*Note:  It was difficult to order these dangers, but I realize that some kind of frame of reference is helpful when dealing with the realities of life (limited budget).  Because of the extremely well documented dangers of lead poisoning, I placed “Cheap Wooden Toys” above BPA issues.  In reality, we are still learning about the potential ramifications of BPA and phthalate exposure.


Creative Play for Your Baby November 6, 2008

Filed under: Baby & Toddler — Rachel @ 7:07 pm
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One of my favorite discoveries this fall was a set of books by Christopher Clouder and Janni Nicol. Creative Play for Your Baby and it’s companion, Creative Play for Your Toddler, are thin little volumes packed with gorgeous photographs of toys you can make for your children!

If that sounds like a stretch for you, trust me – it isn’t. Party because the books are Waldorf-inspired, they utilize a limited amount of natural materials such as found wood, felt, cloth, string, etc. and are fairly simplistic. The directions are good enough for this crafting newbie. But, it’s really the photographs that make it a fabulous book. They are very clear and so inspiring!

Added to the toy-making instructions are concise explanations of the why’s and how’s behind creative play, from a Waldorf perspective. It’s a great way to introduce yourself or a friend to the richness and beauty of the Waldorf traditions.

In fact, it’s a great way to introduce your child as well! Aria and Liam have LOVED making toys together. After emptying their room of many plastic and battery-operated toys, it’s refreshing and beautiful to set some homemade, natural toys on our shelves.

After requesting both books from my library, only to have to return them soon because my dear friend Bethany requested them as well… I am ordering the toddler one for myself and the baby one as a Christmas gift for a sweet new mommy I love.


A Waldorf Toy Revolution October 14, 2008

Filed under: Family Culture — Rachel @ 8:54 pm
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In my house we’re having a Toy Revolution.  Mmm-hmm, that’s right.  Last year it was a diaper revolution (welcome cloth diapers).  Closely followed by a plastic revolution (goodbye BPA and pthalates).  Now, we’re rounding out our lifestyle with a Waldorf Revolution… which can be simplified (overly so) as a Toy Revolution.  Just in time for Christmas!

My little ones are almost 4 and 20 months.  Now is the time for change!  It’s little noticed.  In fact, I think that the growing mountain of reject toys is a bit more painful for me (I hate money wasted).  Anyhow, I am completely inspired by Waldorf’s standards of beautiful, natural and open-ended toys that allow room for the imagination and create a peaceful, nurturing play space. 

Sound wonderful?  Start small: take out all battery operated toys and those ugly plastic ones that your children play with rarely.  Think simple.  If the toy talks, moves for the child or is only able to be played with in one “correct” way (like, umm.. Leapfrog), it doesn’t allow the child to interact creatively.  The time for learning facts is not now.  Early childhood is the time to explore, imagine and dream.  Afterall, creativity is at the root of real genius and creating makes a family come alive.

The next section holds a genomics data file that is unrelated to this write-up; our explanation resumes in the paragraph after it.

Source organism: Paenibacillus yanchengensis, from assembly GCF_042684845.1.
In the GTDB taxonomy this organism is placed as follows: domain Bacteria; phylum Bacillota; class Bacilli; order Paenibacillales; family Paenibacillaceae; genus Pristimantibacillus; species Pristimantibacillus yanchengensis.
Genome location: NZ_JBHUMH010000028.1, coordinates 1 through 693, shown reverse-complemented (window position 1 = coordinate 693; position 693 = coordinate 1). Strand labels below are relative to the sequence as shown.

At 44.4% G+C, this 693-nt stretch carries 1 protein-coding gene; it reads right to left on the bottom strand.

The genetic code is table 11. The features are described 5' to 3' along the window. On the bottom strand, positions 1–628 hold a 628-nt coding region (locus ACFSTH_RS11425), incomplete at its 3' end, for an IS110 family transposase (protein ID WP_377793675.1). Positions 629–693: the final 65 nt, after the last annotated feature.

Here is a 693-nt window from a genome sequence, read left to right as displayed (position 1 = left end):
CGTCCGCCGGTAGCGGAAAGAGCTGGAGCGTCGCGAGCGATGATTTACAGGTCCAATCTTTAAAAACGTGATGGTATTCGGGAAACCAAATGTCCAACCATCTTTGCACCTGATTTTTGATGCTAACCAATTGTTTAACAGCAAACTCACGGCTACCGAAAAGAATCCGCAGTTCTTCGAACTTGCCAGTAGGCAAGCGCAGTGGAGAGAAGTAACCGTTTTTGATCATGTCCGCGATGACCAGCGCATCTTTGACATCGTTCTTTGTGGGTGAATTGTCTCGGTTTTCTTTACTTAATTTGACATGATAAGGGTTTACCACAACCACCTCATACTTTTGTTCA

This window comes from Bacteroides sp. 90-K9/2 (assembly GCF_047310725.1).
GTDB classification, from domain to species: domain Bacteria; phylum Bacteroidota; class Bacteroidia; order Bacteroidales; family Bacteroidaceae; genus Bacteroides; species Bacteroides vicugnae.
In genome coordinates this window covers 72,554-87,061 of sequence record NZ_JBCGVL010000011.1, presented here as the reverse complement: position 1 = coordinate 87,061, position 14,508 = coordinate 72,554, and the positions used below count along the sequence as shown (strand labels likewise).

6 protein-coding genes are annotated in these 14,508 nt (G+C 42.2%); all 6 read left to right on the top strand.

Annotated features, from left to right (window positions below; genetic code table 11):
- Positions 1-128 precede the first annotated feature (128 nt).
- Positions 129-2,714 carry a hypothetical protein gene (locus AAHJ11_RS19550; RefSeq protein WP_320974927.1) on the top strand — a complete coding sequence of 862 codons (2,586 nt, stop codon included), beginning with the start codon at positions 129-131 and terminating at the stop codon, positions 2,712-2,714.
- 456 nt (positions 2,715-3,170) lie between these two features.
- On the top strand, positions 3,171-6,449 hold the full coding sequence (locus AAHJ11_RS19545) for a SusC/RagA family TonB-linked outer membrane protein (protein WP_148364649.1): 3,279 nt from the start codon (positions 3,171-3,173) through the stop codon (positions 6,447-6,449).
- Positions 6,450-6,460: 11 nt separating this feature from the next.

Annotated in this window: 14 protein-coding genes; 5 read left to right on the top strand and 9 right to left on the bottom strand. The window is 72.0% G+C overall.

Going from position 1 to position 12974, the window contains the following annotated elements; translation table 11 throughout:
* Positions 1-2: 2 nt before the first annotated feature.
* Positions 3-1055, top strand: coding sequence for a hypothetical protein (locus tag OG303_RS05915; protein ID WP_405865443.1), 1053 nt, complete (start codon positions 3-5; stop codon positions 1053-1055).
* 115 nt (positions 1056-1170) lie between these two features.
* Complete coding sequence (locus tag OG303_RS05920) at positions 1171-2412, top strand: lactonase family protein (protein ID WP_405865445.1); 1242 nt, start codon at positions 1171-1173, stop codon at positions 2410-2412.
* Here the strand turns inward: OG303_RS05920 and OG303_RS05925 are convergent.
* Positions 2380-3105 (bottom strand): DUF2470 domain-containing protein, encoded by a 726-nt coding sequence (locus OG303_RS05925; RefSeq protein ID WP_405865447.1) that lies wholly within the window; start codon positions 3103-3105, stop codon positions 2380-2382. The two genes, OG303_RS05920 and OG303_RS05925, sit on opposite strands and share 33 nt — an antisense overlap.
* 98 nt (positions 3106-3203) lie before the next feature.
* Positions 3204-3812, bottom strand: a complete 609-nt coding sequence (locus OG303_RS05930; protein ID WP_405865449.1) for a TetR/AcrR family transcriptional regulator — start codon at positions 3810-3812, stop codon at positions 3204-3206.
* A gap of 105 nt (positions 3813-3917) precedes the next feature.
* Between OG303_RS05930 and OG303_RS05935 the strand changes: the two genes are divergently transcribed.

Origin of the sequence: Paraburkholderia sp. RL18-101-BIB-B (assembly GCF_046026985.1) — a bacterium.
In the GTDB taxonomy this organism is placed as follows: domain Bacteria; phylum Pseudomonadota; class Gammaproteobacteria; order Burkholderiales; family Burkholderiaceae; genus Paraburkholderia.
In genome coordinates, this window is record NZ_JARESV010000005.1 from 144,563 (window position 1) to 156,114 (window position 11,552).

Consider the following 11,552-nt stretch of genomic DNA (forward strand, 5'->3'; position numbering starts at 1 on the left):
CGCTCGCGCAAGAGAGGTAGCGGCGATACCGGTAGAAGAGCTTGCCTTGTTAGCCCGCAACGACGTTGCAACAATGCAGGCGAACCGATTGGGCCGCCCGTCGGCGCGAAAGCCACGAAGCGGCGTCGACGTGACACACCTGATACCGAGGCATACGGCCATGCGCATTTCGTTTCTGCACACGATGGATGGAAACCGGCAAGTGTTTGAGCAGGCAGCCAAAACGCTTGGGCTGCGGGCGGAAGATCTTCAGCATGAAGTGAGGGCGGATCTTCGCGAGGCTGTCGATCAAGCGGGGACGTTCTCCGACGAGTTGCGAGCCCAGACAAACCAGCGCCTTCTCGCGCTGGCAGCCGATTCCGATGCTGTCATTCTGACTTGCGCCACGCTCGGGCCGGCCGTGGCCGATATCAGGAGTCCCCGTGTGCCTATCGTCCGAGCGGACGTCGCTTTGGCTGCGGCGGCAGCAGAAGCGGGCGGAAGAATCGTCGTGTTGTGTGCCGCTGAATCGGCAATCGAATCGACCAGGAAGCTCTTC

As I take toys out of the room, my children play more attentively with their favorites like legos, dolls and our wooden train set.  In fact, we’ve noticed that they are arguing less too, but that’s just pure luck, right?  Less toys means clean up is easy.  And, now we have room to add some good ones!  Next time I’ll share some wonderful new additions from quality art supplies to imaginative play.  Many of them I’m putting away for Christmas gifts.  It’s been a lot of fun!


Toys, toys, toys are on the way! June 28, 2008

Filed under: Baby & Toddler,Children (3-6 years) — Rachel @ 9:54 am
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Guess what?!?  I have an announcement to make…..  Toys are on the way to!  We’re so very, very excited to have on order a whole assortment of high-quality toys, all non-toxic and natural of course!  We’ll be offering several European and American toy lines, including Haba, Selecta, Kathe Kruse and Plan Toys. 

I cannot tell you how much fun it was to search out the best, safest toys for newborn through 2 years.  I’m talking wooden teethers, cloth teethers, BPA-free plastic teethers, soft baby toys, wooden baby toys, wooden pull toys, wooden cars, balls, sweet baby dolls, adorable knit wool animals, phthalate-free bath toys, and the list goes on.  We’ll also be stocking European wooden pacifier chains, stroller toys, and playmats, which are so much nicer than typical Babies R’Us finds and refreshingly plastic-free!  Expect to see toys offered online in 2 weeks and more developments to come on the baby front!

Here’s a sneak peak at one of my favorite items for the newborn.  I just cannot get over how cute this is!  I love that, unlike typical baby gyms, this one has interactive and protective sides, plus a more sturdy overhead toy bar.  Contact me to reserve your Haba “Dream Meadow” ($162) since we only have a few on the way! 

Do you have some favorite high-quality, non-toxic toys?  Please do share!  I’d love to consider adding your favorites to our store.